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What To Do When Your Boat Capsizes

May 07, 2021

Safety Tips & Facts About Capsizing Vessels 

Many experienced boaters operate under the misimpression that they will never experience capsizing of their vessel. After all, if you operate a vessel properly with due regard to the power of the sea and the unpredictable nature of weather on the water, capsizing is unlikely.

Modern boats come with navigational equipment, including real-time weather forecast updates and otherwise, which arguably reduce the likelihood of capsizing. The vessel operator’s experience also plays a key role in his or her diligence and adherence to a safe vessel operation. Still, as the saying goes, accidents happen, and vessels large and small capsize.

Louisiana Commercial Vessel Capsized – Six Bodies Recovered

Just last month, a large commercial vessel capsized off the coast of Louisiana, prompting a major search effort by the United States Coast Guard. After a week of searching six of the crew members’ bodies were recovered in a search that covered a vast area of more than 9,200 square miles. Eight were never found.

Although this involved a commercial vessel, it is an important reminder for recreational boaters that any vessel can capsize. As we approach the summer boating season, boaters should be aware of basic measures needed to prepare for emergencies on the water.

According to the U.S. Coast Guard, basic safety equipment on your boat should include:

  • Life Vests
  • Flares
  • Air Horn
  • VHF Radio
  • Fire Extinguisher
  • First Aid Kit

In the event you find yourself in an emergency, these items could help save your life. In this circumstance, it is most important that you and others remain calm and do not panic. Make sure everyone is accounted for and stays with the vessel. Attempting to swim to shore, especially in rough seas, could prove to be a fatal mistake. Simply staying with your boat and wearing a life vest can save your life.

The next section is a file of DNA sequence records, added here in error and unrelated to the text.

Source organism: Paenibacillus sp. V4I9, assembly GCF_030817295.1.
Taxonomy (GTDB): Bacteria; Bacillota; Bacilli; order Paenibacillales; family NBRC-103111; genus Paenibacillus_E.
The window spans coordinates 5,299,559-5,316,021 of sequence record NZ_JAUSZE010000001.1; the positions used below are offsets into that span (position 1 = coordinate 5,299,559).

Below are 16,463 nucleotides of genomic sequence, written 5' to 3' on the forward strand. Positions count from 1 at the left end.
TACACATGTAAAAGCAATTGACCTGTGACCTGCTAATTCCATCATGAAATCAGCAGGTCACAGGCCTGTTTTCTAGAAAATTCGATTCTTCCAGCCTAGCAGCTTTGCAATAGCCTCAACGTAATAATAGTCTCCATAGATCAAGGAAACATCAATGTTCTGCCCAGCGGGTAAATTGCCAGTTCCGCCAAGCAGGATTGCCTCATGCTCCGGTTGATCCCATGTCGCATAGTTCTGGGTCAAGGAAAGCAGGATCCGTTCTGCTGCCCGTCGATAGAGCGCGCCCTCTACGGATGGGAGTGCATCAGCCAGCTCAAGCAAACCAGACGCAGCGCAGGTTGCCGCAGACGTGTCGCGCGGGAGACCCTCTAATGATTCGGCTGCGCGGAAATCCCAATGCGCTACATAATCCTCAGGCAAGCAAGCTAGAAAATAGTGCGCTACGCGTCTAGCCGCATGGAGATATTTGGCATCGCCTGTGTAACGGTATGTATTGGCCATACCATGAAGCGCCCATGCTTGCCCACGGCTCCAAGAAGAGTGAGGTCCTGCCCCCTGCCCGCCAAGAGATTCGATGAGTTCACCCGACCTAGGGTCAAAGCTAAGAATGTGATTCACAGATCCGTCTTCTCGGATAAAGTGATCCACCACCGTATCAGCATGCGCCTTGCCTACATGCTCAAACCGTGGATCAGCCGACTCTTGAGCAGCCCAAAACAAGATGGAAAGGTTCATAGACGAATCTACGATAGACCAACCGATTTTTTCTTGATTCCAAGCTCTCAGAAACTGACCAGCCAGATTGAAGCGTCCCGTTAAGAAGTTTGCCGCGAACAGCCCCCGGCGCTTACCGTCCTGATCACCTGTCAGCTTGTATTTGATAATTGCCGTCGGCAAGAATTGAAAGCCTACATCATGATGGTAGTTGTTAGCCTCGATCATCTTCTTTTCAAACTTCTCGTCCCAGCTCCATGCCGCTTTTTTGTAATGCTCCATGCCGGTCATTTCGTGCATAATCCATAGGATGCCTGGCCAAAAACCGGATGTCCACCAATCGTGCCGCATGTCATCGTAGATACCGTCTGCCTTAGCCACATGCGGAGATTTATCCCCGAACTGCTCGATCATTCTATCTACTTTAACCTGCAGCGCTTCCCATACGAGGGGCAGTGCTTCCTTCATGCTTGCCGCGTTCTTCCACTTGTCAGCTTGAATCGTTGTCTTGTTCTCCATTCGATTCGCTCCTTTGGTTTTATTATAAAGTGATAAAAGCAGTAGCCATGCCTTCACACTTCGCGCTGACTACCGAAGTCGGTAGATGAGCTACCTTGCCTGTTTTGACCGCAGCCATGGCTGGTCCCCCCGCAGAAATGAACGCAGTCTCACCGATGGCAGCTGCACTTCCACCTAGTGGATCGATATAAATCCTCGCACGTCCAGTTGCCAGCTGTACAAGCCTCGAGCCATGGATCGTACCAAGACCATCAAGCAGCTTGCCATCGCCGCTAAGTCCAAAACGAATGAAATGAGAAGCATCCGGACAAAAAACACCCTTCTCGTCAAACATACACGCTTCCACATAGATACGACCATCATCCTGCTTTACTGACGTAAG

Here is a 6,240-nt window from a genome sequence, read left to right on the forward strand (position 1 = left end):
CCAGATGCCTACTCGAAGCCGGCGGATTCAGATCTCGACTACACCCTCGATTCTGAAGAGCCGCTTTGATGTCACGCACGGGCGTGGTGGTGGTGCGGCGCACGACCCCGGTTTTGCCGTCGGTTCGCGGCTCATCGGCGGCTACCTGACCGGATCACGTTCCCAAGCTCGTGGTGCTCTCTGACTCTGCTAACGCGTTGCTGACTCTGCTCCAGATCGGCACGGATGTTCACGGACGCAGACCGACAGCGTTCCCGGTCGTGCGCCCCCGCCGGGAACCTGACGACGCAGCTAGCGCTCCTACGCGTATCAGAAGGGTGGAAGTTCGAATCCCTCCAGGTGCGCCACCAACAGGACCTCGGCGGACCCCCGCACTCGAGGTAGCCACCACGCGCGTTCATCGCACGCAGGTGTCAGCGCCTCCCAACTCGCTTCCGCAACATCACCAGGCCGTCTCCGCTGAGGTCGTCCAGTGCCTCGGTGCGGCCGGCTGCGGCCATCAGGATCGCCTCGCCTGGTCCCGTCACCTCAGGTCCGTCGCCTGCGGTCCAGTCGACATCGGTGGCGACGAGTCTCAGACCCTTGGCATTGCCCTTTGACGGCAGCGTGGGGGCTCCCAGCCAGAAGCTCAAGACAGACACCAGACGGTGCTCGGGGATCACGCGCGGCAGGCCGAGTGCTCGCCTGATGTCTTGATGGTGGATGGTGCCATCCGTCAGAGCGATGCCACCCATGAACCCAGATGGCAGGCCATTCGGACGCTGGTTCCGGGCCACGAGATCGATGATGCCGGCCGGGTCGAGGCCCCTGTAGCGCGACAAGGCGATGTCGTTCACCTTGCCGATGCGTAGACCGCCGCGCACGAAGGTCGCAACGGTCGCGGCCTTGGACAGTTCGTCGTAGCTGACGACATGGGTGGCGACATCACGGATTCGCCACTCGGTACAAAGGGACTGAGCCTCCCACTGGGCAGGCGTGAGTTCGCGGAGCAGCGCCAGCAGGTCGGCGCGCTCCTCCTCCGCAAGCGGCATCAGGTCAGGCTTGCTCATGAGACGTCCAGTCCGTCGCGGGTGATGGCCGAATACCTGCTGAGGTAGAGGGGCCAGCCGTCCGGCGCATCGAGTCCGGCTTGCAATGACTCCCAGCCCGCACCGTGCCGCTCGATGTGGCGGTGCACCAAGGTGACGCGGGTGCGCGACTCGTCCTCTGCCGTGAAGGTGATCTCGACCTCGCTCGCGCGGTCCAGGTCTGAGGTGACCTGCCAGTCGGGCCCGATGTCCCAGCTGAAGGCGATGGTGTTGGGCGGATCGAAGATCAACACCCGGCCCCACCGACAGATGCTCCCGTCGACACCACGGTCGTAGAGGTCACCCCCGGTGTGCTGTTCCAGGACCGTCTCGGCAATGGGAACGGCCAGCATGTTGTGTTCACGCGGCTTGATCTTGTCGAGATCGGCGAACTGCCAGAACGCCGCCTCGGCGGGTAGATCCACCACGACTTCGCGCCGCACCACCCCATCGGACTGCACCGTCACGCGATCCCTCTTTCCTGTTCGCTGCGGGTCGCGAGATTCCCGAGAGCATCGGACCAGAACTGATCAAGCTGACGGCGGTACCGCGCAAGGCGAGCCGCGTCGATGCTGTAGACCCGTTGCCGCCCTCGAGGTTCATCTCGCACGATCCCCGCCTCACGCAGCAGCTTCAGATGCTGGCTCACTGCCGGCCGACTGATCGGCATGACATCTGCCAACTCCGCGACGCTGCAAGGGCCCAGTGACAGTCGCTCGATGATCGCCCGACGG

Weather Dangers for Vessels at Sea

The cause of the recent incident in Louisiana is reported to be inclement weather. Wind gusts were recorded at up to 90 miles per hour and seas measured seven to nine feet. South Florida is home to some of the most diverse waterways, beaches, and sandbars in the world and provides many options for boaters.

However, South Florida is also notorious for severe weather and the Atlantic Ocean can be especially unforgiving throughout hurricane season, during the summer months. And, as any South Floridian knows, our weather can change on a moment’s notice.

What Causes Boats to Capsize?

Although weather is a common reason for vessel emergencies, accidents happen for a multitude of reasons. Summer 2021 is forecasted to bring an increase in recreational boating. 

Some attribute this to increased sales late last year, while others may feel that last summer was lost due to boat ramp closures and social distancing restrictions. The increase in boat sales will likely mean an increase in new, inexperienced boaters on the water. Vessels can capsize for many reasons including: operator error, inexperience and negligence of other boaters. 

One common cause of capsizing is wake put out by other boats. Generally speaking, a vessel is responsible for its wake in any damage it may cause including violently rocking or capsizing another vessel. 

What Should I Do if My Boat Capsizes?

If you suffer capsizing of your vessel following these suggestions may save your life:

  • Put on a life preserver
  • Ensure children and others have on their life preservers
  • Determine if anyone is injured and provide first aid if possible
  • Radio the Coast Guard on Channel 16 and put out a mayday call for all vessels. If you do not have a VHF you can call the Coast Guard. For South Florida area sector of the United States Coast Guard the emergency telephone number is 305-672-8204
  • Stay with the capsized boat
  • Stay together with other passengers
  • If you have a handheld VHF secure it
  • Flares, a mirror and horn will all help attract attention if you can gather them
  • Try to gather drinking water if available
  • If possible take pictures and document the cause of capsizing.
  • After everyone is safely ashore. Be sure to identify potential witnesses and obtain their contact information.

The attorneys at Mase Mebane Seitz are well-versed in maritime law and have represented both Plaintiffs and Defendants in these types of cases throughout the country. Should you or a loved one have been injured or lost as a result of a boating accident, do not hesitate to contact us at (844) 627-3529.

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